Bruce Lipton, a world famous doctor, educator and writer is often quoted by his supporters as an icon of self-help and fitness. Born in 1906, Bruce Lipton received his medical degree from Harvard University and worked for the U.S. Public Health Service for over twenty years. He is famous for his research into the human mind and the world of human consciousness.
In his book The Biology of Belief: Research on the Changing Self, Bruce Lipton reveals how our thought processes are connected to the physical body. In this book he explores how opinion can shape and control our conscious information processing and our behavior patterns. To understand how this works you will need to examine how we think and why. According to Bruce Lipton, when we think, our brains release chemicals known as neurotransmitters, which flow through pathways in our brains. These neurotransmitters are responsible for organizing all our thinking, communication and bodily functions.
Our thoughts, emotions, memories, skills, wisdom and creativity are all produced with these neurotransmitters. But it’s important to understand that our thinking is not solely a function of our brain. Our entire body, including our mind and unconscious mind also affects our thinking. Weaker thinking can manifest in many different ways, from poor concentration and problem solving to cranky, anxious and angry.
Because our conscious mind doesn’t always control our conscious information processing, sometimes we’re forced to rely on our unconscious mind for help. As an example, if we’re solving a problem or developing new skills, we may begin by using logic and rational thinking. But as soon as we get caught into our own”logical puzzle” we revert to our emotional memory and behaviour patterns. And before we know it we’re back at square one, with another problem and potentially another round of frustrated and angry response.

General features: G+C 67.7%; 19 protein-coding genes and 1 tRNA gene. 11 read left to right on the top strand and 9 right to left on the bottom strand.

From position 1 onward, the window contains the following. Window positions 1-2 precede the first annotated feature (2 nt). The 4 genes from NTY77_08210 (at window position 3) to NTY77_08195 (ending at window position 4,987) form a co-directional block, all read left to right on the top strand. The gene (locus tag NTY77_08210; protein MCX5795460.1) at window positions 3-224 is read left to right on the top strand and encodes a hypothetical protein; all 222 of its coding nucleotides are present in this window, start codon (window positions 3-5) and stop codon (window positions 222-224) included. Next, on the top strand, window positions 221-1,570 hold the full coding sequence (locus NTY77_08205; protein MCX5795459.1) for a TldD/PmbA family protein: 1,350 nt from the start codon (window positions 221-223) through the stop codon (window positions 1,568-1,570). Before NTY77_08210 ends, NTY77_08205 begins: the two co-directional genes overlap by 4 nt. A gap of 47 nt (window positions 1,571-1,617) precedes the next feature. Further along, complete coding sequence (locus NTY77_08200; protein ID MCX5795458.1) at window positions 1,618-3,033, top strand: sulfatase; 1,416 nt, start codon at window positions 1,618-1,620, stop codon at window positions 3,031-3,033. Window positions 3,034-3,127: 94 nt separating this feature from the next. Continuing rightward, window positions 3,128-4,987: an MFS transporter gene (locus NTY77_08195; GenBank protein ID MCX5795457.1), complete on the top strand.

Bruce Lipton believes that the way we think about problem solving goes much beyond our intellectual capacities. Instead, he believes, our unconscious mind provides the important information that guides and directs our behavior. And although this part of our mind is much more difficult to influence than logic and reflection, it’s also more resistant to negative manipulation. This means that we can change undesirable behavior patterns far more easily and effectively than we can with logic and rational thinking alone.
Bruce Lipton recommends using several problem solving techniques in addition to his classic ones. He says you need to be willing to go outside your comfort zone when solving complex problems, and he recommends using intuition as an extra tool. Intuition comes into play because it helps us connect what we already know to our subconscious mind, which in turn helps us make connections to the unconscious mind. Another tool he proposes is to develop an inner filter to get rid of conscious information and focus all attention on the intuitive part of the brain. Because mindful information tends to limit our intuitive abilities, consciously processing too much information at once can have a severe inhibitory effect.
Bruce Lipton presents several practical actions to help people solve their particular problems. These steps are based on his years of clinical practice and research. These steps are especially valuable for people who cannot afford or don’t need to spend money on counselling sessions. In fact, if you believe you want more help with problem solving, Bruce Lipton can often be a great source of inspiration and support.
Bruce Lipton’s problem solving techniques go beyond mere advice on the best way to solve problems. Furthermore, he teaches that there are two parts to a problem; the physical problem and the emotional problem or concern. And he believes both of these parts can be separated because the physical problem is simply a symptom of deeper emotional issues. . .so if you ignore the psychological problem, you will not be dismissing the physical one either.